Government drafts marital rape bill

Bill released for consultation

The government has drafted a bill that will criminalize marital rape and has put it out for consultation.

The Sexual Offences (Amendment) Bill, 2022, will repeal section three of the current law by removing the words “who is not a spouse” from the definition of rape.

Under the draft bill, which is subject to change, rape is defined as “the act of any person not under fourteen years of age having sexual intercourse with another person without the consent of that person where he knows that person does not consent or is reckless as to whether the person consents”.

Under the current law, rape is defined as “the act of any person not under fourteen years of age having sexual intercourse with another person who is not his spouse without the consent of that person…”

The new amendment will likely be 

controversial. While The Bahamas has committed to criminalizing marital rape, at least three previous administrations have backed off from addressing the issue.

The draft reads that it is a bill “for an Act to amend the Sexual Offences Act to establish marital rape as a sexual offence”.

The five-page draft will also create a new section 3A which deals with consent.

Under the new section, a person shall not be deemed to have given consent to sexual intercourse or indecent assault, where the consent is extorted by threats or fear of bodily harm; induced by abusing a position of trust, power or authority; obtained by administering a substance without the person’s consent capable of causing or enabling that person to be stupefied, put to sleep, and/or overpowered at the time of the act of sexual intercourse or indecent assault.

The bill also lists other acts that will amount to a lack of consent.

Additionally, the bill reads, “Consent, and the accused’s belief that the person with whom he is alleged to have had sexual intercourse, or who he is alleged to have indecently assaulted, consented, shall not be inferred by (a) reason of silence or lack of physical resistance on the part of that person; or (b) reason of sexual arousal on the part of that person.”

The draft also defines consent as “the active agreement to sexual intercourse or to indecent assault, given expressly and freely, by overt acts, or words indicating agreement by a person, who has the capacity or legal ability to consent”.

Indecent assault is defined as assault against another person where the accused touches a person in a sexual way, among other acts, without consent.

A person convicted of indecent assault is liable to imprisonment for a term not exceeding eight years.

The Department of Gender and Family Affairs will hold a one-day symposium at Breezes resort today on the proposed law.

As noted, it is the latest attempt by a sitting administration to tackle the longstanding issue.

In 2009, the Ingraham administration tabled a bill that would have made spousal rape a crime with a possible life sentence.

Former Prime Minister Hubert Ingraham explained last week that he had to withdraw the bill because he did not have the support of some members of the Free National Movement or the Progressive Liberal Party.

“I assume that [Prime Minister Philip] Davis will make a judgement as to whether or not he has the support of his members to pass it,” he said.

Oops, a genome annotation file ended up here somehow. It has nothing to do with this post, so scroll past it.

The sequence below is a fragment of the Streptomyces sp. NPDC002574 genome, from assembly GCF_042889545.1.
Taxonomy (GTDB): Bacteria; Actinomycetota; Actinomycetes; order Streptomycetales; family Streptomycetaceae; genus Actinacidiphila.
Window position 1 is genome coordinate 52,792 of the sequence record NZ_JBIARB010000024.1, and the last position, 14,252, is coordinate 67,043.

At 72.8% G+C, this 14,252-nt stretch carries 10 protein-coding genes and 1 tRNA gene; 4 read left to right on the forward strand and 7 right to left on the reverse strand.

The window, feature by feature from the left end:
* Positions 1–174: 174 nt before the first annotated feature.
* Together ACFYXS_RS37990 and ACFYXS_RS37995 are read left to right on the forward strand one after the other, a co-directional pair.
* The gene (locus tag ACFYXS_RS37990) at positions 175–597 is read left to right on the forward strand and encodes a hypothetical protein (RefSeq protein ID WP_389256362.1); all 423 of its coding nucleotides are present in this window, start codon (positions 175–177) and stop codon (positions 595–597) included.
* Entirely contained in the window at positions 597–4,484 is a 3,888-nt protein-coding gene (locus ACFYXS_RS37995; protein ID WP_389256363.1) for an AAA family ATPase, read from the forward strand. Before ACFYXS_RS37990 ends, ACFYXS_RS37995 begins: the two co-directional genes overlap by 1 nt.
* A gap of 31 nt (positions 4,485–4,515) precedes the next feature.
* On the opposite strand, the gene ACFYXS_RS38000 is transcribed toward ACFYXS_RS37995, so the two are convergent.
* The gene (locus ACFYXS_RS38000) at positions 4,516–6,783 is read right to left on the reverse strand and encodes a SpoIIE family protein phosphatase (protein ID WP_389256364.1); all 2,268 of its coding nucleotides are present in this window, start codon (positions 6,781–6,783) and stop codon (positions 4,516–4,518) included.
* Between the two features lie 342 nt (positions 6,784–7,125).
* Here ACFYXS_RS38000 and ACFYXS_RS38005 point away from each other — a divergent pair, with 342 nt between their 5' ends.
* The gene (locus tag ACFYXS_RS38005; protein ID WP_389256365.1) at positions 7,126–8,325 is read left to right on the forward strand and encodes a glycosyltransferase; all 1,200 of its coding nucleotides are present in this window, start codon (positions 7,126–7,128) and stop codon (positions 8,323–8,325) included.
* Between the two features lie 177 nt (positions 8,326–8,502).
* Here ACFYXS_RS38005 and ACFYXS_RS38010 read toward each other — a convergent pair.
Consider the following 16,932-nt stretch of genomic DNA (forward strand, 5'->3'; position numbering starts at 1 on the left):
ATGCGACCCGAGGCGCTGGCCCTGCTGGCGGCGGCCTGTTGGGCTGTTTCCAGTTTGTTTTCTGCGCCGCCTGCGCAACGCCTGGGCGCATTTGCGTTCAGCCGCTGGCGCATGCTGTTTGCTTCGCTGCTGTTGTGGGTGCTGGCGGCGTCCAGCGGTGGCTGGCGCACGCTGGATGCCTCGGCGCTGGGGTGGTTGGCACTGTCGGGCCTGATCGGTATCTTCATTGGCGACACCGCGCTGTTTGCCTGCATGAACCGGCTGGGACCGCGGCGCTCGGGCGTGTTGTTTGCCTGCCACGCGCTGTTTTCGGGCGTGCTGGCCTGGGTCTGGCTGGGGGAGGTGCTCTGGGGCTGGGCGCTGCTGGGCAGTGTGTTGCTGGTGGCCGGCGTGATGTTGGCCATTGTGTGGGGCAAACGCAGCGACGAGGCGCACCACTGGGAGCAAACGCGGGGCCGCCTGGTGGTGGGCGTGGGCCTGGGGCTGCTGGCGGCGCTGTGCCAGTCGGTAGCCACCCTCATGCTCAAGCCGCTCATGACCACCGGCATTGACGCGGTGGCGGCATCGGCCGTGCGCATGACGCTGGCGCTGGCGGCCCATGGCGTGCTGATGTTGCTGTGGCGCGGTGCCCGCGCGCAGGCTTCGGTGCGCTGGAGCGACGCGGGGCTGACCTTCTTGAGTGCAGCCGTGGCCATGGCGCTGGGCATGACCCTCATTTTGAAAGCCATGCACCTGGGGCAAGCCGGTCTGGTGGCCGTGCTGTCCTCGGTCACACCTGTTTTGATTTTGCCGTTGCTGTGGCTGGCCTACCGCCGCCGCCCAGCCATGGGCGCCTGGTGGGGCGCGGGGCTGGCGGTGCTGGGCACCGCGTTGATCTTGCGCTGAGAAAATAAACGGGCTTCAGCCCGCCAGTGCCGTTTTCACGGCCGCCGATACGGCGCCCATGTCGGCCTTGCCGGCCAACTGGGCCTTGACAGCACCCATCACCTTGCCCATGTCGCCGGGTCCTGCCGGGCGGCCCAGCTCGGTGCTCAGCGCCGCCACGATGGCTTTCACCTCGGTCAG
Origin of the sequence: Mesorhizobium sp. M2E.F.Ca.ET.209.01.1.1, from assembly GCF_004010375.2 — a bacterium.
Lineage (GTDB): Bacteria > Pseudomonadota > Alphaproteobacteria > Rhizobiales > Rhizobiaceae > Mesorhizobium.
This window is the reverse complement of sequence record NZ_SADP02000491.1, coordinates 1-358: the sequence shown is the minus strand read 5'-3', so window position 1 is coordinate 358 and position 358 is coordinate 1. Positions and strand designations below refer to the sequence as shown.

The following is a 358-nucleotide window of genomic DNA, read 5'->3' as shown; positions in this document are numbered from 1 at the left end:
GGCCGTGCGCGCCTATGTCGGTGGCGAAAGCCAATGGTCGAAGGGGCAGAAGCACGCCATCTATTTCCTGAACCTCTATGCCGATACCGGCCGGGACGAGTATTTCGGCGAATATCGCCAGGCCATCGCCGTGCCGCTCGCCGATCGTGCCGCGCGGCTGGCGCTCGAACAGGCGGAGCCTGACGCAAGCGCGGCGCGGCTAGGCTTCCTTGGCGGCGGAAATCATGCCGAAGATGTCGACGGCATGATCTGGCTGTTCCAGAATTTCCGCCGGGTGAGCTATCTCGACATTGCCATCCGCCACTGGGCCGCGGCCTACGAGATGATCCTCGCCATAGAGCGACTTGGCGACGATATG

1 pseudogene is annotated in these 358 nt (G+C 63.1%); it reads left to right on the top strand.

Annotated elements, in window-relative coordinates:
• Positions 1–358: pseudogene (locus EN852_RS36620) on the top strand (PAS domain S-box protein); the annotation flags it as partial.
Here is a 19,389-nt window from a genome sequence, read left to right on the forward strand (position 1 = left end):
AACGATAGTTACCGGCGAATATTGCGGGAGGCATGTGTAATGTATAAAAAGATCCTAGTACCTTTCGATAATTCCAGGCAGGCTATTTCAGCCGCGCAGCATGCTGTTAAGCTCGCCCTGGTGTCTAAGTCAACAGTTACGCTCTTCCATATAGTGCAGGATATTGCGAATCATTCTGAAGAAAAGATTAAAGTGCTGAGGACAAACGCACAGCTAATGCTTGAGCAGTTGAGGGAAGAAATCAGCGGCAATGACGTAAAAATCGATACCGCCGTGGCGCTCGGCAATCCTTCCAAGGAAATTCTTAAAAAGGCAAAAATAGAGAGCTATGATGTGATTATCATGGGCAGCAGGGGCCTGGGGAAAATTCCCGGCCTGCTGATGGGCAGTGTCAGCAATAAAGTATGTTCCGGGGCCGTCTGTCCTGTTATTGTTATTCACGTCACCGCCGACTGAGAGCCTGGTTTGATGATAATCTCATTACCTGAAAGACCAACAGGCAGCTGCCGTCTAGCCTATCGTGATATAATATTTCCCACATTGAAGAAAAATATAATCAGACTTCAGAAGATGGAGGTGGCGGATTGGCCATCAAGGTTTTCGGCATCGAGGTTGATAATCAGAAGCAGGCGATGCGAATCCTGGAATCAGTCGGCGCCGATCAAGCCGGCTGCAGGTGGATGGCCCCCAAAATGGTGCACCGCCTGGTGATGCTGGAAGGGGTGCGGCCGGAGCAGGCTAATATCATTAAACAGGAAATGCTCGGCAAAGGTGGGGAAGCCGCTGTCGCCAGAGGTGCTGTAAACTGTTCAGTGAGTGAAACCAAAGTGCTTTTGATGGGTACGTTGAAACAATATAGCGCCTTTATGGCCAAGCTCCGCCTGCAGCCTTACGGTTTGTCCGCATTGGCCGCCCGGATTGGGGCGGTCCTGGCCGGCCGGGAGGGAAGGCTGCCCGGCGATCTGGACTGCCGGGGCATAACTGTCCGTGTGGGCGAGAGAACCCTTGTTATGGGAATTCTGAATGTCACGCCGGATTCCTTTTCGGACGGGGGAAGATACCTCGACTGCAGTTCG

“You know, many persons who you see parade around here as an ordinary, decent human being do not believe that marital rape ought to be a criminal offense and, in private, they have their views.”

There was also strong pushback from the church.

In 2013, then-Attorney General Allyson Maynard-Gibson told the Human Rights Council in Geneva that the Christie administration was considering criminalizing marital rape. It never did.

In 2018, the Minnis administration made a similar pledge and, likewise, never acted on the issue.

In 1993, The Bahamas ratified the United Nations (UN) Convention on the Elimination of All Forms of Discrimination Against Women (CEDAW).

The criminalization of marital rape is one of the commitments contained in the convention.

Five years ago, UN Special Rapporteur on Violence Against Women Dubravka Šimonović pointed out that The Bahamas has failed to live up to obligations under CEDAW as it has failed to criminalize all forms of marital rape.

Davis has remained non-committal on whether the government will criminalize it.

But Minister of Social Services Obie Wilchcombe insisted recently that while it is not a “top priority” for the Davis administration, addressing the issue is still a priority.

Last month, a Supreme Court judge ruled that though a woman who filed for divorce claimed she felt like a rape victim “for an extensive period of time” when her spouse had sex with her, as it stands, there can be no rape in marriage in The Bahamas according to law.

“The court accepts that rape is a most heinous act of cruelty and a malicious violation of a person,” Justice Denise Lewis-Johnson said in the ruling.

“However, on a strict reading of the laws of The Bahamas, there is no rape in marriage. Pursuant to section three of the Sexual Offences Act, the law does not allow for one spouse to rape the other.

“In this place, we interpret existing laws and apply them. We cannot and must not succumb to the temptation to reform laws.”

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Travis Cartwright-Carroll

Travis Cartwright-Carroll is the news editor. He covers a wide range of national issues. He joined The Nassau Guardian in 2011 as a copy editor before shifting to reporting. He was promoted to news editor in January 2023.

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